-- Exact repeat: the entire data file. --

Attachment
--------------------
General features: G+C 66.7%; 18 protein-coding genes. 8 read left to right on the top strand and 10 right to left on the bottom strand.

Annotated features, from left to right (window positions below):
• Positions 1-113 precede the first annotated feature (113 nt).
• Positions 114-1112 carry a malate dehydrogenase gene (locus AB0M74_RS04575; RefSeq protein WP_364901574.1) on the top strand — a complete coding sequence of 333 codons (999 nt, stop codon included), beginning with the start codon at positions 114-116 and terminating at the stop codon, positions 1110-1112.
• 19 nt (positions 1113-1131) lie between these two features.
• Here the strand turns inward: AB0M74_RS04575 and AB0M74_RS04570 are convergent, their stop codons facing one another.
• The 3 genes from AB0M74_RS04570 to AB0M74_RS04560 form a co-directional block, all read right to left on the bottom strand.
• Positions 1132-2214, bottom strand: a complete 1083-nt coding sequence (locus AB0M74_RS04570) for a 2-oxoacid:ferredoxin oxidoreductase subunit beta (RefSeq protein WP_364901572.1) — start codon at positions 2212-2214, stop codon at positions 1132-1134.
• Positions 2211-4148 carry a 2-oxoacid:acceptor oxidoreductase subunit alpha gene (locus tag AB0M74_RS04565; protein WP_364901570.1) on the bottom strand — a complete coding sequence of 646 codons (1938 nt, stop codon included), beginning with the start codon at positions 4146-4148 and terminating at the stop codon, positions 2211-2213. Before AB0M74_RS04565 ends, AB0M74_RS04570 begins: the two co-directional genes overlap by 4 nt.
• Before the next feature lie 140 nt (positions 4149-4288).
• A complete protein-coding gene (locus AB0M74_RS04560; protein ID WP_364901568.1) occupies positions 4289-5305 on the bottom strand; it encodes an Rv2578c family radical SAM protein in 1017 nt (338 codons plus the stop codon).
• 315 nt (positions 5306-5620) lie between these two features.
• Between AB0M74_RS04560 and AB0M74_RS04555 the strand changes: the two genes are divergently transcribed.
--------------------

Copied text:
General features: G+C 66.7%; 18 protein-coding genes. 8 read left to right on the top strand and 10 right to left on the bottom strand.

Annotated features, from left to right (window positions below):
• Positions 1-113 precede the first annotated feature (113 nt).
• Positions 114-1112 carry a malate dehydrogenase gene (locus AB0M74_RS04575; RefSeq protein WP_364901574.1) on the top strand — a complete coding sequence of 333 codons (999 nt, stop codon included), beginning with the start codon at positions 114-116 and terminating at the stop codon, positions 1110-1112.
• 19 nt (positions 1113-1131) lie between these two features.
• Here the strand turns inward: AB0M74_RS04575 and AB0M74_RS04570 are convergent, their stop codons facing one another.
• The 3 genes from AB0M74_RS04570 to AB0M74_RS04560 form a co-directional block, all read right to left on the bottom strand.
• Positions 1132-2214, bottom strand: a complete 1083-nt coding sequence (locus AB0M74_RS04570) for a 2-oxoacid:ferredoxin oxidoreductase subunit beta (RefSeq protein WP_364901572.1) — start codon at positions 2212-2214, stop codon at positions 1132-1134.
• Positions 2211-4148 carry a 2-oxoacid:acceptor oxidoreductase subunit alpha gene (locus tag AB0M74_RS04565; protein WP_364901570.1) on the bottom strand — a complete coding sequence of 646 codons (1938 nt, stop codon included), beginning with the start codon at positions 4146-4148 and terminating at the stop codon, positions 2211-2213. Before AB0M74_RS04565 ends, AB0M74_RS04570 begins: the two co-directional genes overlap by 4 nt.
• Before the next feature lie 140 nt (positions 4149-4288).
• A complete protein-coding gene (locus AB0M74_RS04560; protein ID WP_364901568.1) occupies positions 4289-5305 on the bottom strand; it encodes an Rv2578c family radical SAM protein in 1017 nt (338 codons plus the stop codon).
• 315 nt (positions 5306-5620) lie between these two features.
• Between AB0M74_RS04560 and AB0M74_RS04555 the strand changes: the two genes are divergently transcribed.